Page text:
What Is a Smart Meter?
Smart meters measure and show your real-time energy and electricity use in the home, as well as how much it is costing you. The smart meter will automatically send the information over to your supplier, cutting out the need to read your gas and electricity meters. This is where smart meters differ from energy monitors as whilst energy monitors can show your usage, they don't communicate that to your provider.
The main benefit of a smart meter is that with the real-time updates you will be better able to control and potentially reduce your energy and electricity use. This also cuts out estimated bills, meaning you only pay for what your use. There are however some concerns around the costs of smart meters. Everyone is paying for the smart meter roll-out through their energy bills, the cost of which is estimated at £11bn. Energy companies are meant to pass on cost savings to customers but there are concerns about the extent to which they will do this.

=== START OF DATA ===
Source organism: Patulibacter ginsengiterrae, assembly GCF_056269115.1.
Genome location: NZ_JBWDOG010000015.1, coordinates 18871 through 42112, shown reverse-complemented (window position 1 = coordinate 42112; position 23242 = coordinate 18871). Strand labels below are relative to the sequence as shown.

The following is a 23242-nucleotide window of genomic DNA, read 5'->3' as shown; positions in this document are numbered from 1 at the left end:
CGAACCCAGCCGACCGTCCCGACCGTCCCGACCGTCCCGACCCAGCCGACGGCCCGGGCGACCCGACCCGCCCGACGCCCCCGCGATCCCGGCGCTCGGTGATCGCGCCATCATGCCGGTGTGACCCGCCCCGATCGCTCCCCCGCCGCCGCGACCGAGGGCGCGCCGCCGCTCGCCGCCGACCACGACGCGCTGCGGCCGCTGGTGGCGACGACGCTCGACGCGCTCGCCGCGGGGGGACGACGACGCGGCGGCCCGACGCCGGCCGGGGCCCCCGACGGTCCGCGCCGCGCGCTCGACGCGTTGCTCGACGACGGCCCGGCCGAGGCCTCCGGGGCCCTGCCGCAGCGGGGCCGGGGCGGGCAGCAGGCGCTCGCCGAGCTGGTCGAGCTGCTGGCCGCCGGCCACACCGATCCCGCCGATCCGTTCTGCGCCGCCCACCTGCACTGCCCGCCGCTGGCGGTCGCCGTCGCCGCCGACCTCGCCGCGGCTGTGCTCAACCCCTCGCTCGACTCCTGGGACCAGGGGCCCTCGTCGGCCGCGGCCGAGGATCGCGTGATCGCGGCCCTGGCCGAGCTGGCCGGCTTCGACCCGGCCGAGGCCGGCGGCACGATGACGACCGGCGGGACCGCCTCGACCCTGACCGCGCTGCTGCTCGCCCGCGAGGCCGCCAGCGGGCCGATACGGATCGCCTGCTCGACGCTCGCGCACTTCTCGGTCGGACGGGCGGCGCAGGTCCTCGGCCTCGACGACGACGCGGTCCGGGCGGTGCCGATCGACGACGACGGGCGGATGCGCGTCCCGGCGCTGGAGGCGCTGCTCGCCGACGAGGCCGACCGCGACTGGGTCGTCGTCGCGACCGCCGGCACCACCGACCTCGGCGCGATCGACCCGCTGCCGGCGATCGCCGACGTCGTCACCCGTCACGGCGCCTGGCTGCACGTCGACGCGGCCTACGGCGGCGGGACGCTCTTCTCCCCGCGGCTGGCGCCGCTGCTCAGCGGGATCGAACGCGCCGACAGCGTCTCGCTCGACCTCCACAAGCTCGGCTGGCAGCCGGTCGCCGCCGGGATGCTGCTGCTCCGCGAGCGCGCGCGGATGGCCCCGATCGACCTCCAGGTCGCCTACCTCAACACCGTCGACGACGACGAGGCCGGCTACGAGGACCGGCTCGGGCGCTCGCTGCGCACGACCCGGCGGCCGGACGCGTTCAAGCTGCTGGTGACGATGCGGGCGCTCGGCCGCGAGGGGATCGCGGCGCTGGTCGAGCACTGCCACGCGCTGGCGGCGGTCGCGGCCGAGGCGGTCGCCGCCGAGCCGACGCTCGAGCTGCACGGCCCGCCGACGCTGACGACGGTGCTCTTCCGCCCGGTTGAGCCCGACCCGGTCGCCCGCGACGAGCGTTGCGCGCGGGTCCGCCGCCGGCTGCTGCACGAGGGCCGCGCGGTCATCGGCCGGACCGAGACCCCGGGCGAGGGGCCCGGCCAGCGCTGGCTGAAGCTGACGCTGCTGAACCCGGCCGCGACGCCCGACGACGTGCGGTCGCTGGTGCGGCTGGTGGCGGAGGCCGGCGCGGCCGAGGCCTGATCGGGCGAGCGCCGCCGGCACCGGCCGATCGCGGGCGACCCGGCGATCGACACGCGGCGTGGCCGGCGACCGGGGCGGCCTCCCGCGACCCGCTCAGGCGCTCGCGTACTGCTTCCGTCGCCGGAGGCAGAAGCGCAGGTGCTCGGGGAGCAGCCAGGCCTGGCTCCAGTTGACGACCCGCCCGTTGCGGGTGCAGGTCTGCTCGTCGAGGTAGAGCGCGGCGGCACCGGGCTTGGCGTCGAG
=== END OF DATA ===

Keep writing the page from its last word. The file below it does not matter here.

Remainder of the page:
Types of Smart Meter
There are currently two different types of smart meters:
SMETS1 which are first generation and make up about 18 million of the smart meters installed in the UK. When you switch energy supplier it most likely won't pick up the communication and your meter will go 'dumb'.
SMETS2 which are second generation and make up about 5 million of smart meters in the UK. Meters installed over the last year are likely to be SMETS2. If you switch to a new supplier they will be able to see your usage and meter readings, and your in-home display should show your usage with the new supplier's costs. British Gas, E.on, EDF, SSE and Npower have all confirmed they're only installing SMETS 2 meters now.
How to Get a Smart Meter
To get a smart meter, check out whether they are available in your area with the below suppliers. If they are not, you could consider switching using TechRadar's comparison tool and look for companies that install smart meters.